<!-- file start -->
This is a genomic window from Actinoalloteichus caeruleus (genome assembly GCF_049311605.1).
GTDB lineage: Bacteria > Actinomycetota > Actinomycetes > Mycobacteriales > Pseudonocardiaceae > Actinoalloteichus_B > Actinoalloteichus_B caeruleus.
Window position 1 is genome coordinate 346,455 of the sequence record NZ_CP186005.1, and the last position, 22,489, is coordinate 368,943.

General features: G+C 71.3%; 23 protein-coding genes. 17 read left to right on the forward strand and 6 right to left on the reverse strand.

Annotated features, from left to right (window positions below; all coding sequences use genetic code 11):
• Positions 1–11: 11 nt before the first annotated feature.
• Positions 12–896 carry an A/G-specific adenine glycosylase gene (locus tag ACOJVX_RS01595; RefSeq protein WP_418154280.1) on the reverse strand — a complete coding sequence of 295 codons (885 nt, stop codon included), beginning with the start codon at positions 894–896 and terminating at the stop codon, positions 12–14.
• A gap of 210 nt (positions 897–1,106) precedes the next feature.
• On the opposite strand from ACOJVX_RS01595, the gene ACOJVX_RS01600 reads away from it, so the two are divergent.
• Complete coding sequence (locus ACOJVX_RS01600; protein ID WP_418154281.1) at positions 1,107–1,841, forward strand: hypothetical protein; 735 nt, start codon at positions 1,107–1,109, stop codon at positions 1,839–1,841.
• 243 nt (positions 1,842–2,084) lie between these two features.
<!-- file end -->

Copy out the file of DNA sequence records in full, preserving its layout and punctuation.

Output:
This is a genomic window from Actinoalloteichus caeruleus (genome assembly GCF_049311605.1).
GTDB lineage: Bacteria > Actinomycetota > Actinomycetes > Mycobacteriales > Pseudonocardiaceae > Actinoalloteichus_B > Actinoalloteichus_B caeruleus.
Window position 1 is genome coordinate 346,455 of the sequence record NZ_CP186005.1, and the last position, 22,489, is coordinate 368,943.

General features: G+C 71.3%; 23 protein-coding genes. 17 read left to right on the forward strand and 6 right to left on the reverse strand.

Annotated features, from left to right (window positions below; all coding sequences use genetic code 11):
• Positions 1–11: 11 nt before the first annotated feature.
• Positions 12–896 carry an A/G-specific adenine glycosylase gene (locus tag ACOJVX_RS01595; RefSeq protein WP_418154280.1) on the reverse strand — a complete coding sequence of 295 codons (885 nt, stop codon included), beginning with the start codon at positions 894–896 and terminating at the stop codon, positions 12–14.
• A gap of 210 nt (positions 897–1,106) precedes the next feature.
• On the opposite strand from ACOJVX_RS01595, the gene ACOJVX_RS01600 reads away from it, so the two are divergent.
• Complete coding sequence (locus ACOJVX_RS01600; protein ID WP_418154281.1) at positions 1,107–1,841, forward strand: hypothetical protein; 735 nt, start codon at positions 1,107–1,109, stop codon at positions 1,839–1,841.
• 243 nt (positions 1,842–2,084) lie between these two features.